Project Management Institute

Room to Improve

Meagan Moody, Vice President of Process Improvement, Ricoh USA, Inc., Duluth, Georgia, USA

Meagan Moody, vice president of process improvement, Ricoh USA Inc., Duluth, Georgia, USA

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ILLUSTRATION BY JOEL KIMMEL

Ricoh was having a problem. Sure, its projects hit budget and schedule—but too often they weren't fulfilling strategic objectives. To align and standardize its project activity, the imaging and electronics organization implemented a project management office (PMO) in 2011. But the company decided a PMO was only part of the answer. Ricoh also established process improvement groups to work alongside the PMO. Overseeing all of them is Meagan Moody, a 20-year process improvement veteran who had served as Ricoh's process improvement director for five years before becoming vice president.

We have a fairly unique structure at Ricoh. I oversee four groups including the PMO, which has its own senior leader reporting to me. The customer excellence group is responsible for all our customer surveys and studies. As we get survey results, we identify customer or process opportunities. The fact-based management group is the analytic arm of process improvement. Sometimes the hardest part of process improvement and project management is getting the right data to make the right choice. The process re-engineering group has process improvement and project management expertise, and it leads strategic projects. Those three groups make up my core team.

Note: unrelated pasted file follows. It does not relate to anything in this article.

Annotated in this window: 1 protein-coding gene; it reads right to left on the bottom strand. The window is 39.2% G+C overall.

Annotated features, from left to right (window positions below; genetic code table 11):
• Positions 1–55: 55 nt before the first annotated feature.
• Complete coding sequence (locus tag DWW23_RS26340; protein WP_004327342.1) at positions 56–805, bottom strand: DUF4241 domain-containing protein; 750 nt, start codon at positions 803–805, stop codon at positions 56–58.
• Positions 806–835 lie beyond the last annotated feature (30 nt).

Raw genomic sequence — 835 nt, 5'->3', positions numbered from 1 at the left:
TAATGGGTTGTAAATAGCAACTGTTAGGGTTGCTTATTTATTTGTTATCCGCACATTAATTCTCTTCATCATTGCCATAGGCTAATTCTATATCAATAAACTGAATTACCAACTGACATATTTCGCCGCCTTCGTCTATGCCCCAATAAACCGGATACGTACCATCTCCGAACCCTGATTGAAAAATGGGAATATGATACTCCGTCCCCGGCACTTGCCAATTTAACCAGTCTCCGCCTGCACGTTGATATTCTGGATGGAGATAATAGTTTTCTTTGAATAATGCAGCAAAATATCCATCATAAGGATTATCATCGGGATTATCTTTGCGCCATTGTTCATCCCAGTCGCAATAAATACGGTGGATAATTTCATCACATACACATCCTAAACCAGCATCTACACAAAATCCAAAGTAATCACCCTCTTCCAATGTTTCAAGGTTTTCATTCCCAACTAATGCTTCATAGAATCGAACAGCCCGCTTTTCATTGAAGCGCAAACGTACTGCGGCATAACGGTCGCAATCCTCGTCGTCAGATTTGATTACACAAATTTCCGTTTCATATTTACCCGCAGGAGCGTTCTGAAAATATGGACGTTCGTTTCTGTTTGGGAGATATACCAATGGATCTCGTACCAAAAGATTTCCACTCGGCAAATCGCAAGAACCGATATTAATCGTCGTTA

Then there's the PMO, which has teams of project managers for Ricoh's functional groups, like supply chain, managed and technology services, finance and human resources. The PMO teams all have a dotted line responsibility to me. So my team oversees the PMO's projects, helping to vet and execute them.

How does your core process improvement team work with the PMO?

If a functional team in the PMO wants to do a lean initiative to optimize the flow of a production line, my core team can help with the fact-based analysis. Or the customer excellence group can feed customer surveys to the PMO that might lead to a specific supply-chain project. But if we have a bigger, cross-functional project that looks at our end-to-end process, that's when I tap into the resources of the process re-engineering group. I'm able to allocate these resources where and when they're needed.

Why did Ricoh develop this structure?

Five years ago at Ricoh, we only had the functional PMO teams. Sometimes they worked on projects that were important only to their groups. Some teams' skills were stronger than others, so we had a lot of inconsistent execution and inconsistent results. We needed more standards and a more consistent approach. So Ricoh created my role not only to support those functional teams but also to lead strategic cross-functional initiatives. This new structure, with the PMO and process improvement groups, provides leadership and support, as well as standardization and training.

How has this improved strategic alignment?